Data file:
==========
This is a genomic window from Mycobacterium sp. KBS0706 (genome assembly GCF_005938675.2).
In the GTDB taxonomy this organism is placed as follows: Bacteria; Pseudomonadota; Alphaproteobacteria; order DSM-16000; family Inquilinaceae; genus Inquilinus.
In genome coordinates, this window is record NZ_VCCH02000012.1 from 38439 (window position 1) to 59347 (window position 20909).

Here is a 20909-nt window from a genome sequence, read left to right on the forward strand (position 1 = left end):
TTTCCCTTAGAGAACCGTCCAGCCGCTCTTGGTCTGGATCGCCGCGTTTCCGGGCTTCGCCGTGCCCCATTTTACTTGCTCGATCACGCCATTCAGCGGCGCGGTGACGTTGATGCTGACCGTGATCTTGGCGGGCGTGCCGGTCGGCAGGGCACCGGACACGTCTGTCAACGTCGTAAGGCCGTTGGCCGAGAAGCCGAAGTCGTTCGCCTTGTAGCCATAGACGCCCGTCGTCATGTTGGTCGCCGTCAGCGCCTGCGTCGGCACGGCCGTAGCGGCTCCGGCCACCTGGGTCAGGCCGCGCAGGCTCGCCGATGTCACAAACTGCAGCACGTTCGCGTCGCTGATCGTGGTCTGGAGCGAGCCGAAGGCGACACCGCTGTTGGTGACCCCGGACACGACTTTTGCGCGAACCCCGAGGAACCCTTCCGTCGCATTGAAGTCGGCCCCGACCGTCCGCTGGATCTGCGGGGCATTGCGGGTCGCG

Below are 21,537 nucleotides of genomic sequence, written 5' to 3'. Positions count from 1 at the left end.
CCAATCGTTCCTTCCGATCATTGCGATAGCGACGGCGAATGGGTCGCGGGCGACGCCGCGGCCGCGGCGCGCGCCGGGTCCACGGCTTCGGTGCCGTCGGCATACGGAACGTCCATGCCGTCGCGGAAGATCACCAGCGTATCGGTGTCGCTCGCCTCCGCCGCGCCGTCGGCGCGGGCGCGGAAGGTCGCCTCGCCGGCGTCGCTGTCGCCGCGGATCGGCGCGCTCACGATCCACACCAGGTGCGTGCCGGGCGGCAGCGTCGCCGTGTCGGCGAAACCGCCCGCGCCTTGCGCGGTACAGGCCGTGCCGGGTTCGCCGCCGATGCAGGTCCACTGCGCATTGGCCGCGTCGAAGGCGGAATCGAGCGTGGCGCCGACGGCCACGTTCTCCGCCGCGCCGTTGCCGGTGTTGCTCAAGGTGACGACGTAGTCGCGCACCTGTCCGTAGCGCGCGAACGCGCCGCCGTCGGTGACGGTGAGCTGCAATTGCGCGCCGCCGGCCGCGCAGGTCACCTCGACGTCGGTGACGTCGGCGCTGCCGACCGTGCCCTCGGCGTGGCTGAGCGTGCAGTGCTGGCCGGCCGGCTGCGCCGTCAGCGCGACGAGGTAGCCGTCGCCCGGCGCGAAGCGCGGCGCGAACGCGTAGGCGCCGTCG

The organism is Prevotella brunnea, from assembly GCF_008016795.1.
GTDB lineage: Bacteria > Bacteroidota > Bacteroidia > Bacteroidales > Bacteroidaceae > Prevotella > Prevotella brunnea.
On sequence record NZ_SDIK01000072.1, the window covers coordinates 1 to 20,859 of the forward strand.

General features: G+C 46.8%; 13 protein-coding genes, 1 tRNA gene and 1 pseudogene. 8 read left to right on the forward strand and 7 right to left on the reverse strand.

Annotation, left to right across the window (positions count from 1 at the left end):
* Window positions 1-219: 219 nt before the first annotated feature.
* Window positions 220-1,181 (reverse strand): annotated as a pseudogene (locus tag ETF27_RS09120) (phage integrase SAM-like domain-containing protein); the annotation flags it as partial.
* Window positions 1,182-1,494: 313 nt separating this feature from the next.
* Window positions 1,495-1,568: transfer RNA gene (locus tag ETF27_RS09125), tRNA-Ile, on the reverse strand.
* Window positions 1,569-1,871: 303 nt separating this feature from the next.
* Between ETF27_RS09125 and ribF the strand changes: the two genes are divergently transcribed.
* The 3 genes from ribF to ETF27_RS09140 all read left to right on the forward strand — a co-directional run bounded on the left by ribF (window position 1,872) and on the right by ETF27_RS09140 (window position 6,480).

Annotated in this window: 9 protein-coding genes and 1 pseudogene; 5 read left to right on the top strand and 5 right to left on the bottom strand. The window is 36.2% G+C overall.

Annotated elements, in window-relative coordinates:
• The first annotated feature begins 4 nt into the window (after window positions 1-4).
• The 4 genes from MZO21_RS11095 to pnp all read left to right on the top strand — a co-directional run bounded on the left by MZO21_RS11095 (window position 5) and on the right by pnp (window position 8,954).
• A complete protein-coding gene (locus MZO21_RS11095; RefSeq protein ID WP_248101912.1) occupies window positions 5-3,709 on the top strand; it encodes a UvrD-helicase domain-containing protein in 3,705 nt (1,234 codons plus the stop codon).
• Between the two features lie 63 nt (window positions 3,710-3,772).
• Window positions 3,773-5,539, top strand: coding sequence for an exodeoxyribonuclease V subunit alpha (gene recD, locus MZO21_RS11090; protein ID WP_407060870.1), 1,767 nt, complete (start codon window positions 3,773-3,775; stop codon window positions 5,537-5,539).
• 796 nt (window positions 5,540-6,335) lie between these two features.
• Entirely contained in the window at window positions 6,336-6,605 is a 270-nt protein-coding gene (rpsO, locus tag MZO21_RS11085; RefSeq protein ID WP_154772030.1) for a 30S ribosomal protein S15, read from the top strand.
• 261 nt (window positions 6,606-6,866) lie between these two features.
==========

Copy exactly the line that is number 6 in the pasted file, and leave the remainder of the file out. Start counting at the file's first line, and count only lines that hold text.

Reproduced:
Below are 21,537 nucleotides of genomic sequence, written 5' to 3'. Positions count from 1 at the left end.